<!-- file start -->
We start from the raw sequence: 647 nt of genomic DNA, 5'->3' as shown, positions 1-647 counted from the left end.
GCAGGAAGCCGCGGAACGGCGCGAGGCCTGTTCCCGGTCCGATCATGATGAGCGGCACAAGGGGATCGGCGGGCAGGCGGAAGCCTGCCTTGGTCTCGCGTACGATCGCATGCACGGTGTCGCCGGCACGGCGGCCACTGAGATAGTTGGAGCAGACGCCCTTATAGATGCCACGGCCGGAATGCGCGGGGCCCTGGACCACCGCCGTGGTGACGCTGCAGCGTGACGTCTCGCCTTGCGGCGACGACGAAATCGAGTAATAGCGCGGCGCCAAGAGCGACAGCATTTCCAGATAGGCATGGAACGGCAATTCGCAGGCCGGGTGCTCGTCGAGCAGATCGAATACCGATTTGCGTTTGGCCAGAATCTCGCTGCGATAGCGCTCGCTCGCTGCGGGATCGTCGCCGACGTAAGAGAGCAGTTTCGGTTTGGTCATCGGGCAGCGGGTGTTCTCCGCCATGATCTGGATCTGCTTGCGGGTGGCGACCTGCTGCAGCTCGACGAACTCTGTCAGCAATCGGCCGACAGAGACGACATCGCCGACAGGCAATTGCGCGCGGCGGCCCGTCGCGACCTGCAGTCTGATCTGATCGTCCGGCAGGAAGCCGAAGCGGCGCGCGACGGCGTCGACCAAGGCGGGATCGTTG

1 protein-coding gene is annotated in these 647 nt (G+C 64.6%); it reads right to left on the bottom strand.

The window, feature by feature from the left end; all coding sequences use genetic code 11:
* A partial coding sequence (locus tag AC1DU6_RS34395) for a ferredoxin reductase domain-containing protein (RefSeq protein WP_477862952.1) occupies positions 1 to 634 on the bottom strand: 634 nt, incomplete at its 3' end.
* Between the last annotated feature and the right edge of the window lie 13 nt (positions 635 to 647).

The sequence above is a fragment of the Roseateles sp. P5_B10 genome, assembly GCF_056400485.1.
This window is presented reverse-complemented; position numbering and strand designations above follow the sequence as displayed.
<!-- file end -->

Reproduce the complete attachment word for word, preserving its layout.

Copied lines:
We start from the raw sequence: 647 nt of genomic DNA, 5'->3' as shown, positions 1-647 counted from the left end.
GCAGGAAGCCGCGGAACGGCGCGAGGCCTGTTCCCGGTCCGATCATGATGAGCGGCACAAGGGGATCGGCGGGCAGGCGGAAGCCTGCCTTGGTCTCGCGTACGATCGCATGCACGGTGTCGCCGGCACGGCGGCCACTGAGATAGTTGGAGCAGACGCCCTTATAGATGCCACGGCCGGAATGCGCGGGGCCCTGGACCACCGCCGTGGTGACGCTGCAGCGTGACGTCTCGCCTTGCGGCGACGACGAAATCGAGTAATAGCGCGGCGCCAAGAGCGACAGCATTTCCAGATAGGCATGGAACGGCAATTCGCAGGCCGGGTGCTCGTCGAGCAGATCGAATACCGATTTGCGTTTGGCCAGAATCTCGCTGCGATAGCGCTCGCTCGCTGCGGGATCGTCGCCGACGTAAGAGAGCAGTTTCGGTTTGGTCATCGGGCAGCGGGTGTTCTCCGCCATGATCTGGATCTGCTTGCGGGTGGCGACCTGCTGCAGCTCGACGAACTCTGTCAGCAATCGGCCGACAGAGACGACATCGCCGACAGGCAATTGCGCGCGGCGGCCCGTCGCGACCTGCAGTCTGATCTGATCGTCCGGCAGGAAGCCGAAGCGGCGCGCGACGGCGTCGACCAAGGCGGGATCGTTG

1 protein-coding gene is annotated in these 647 nt (G+C 64.6%); it reads right to left on the bottom strand.

The window, feature by feature from the left end; all coding sequences use genetic code 11:
* A partial coding sequence (locus tag AC1DU6_RS34395) for a ferredoxin reductase domain-containing protein (RefSeq protein WP_477862952.1) occupies positions 1 to 634 on the bottom strand: 634 nt, incomplete at its 3' end.
* Between the last annotated feature and the right edge of the window lie 13 nt (positions 635 to 647).

The sequence above is a fragment of the Roseateles sp. P5_B10 genome, assembly GCF_056400485.1.
This window is presented reverse-complemented; position numbering and strand designations above follow the sequence as displayed.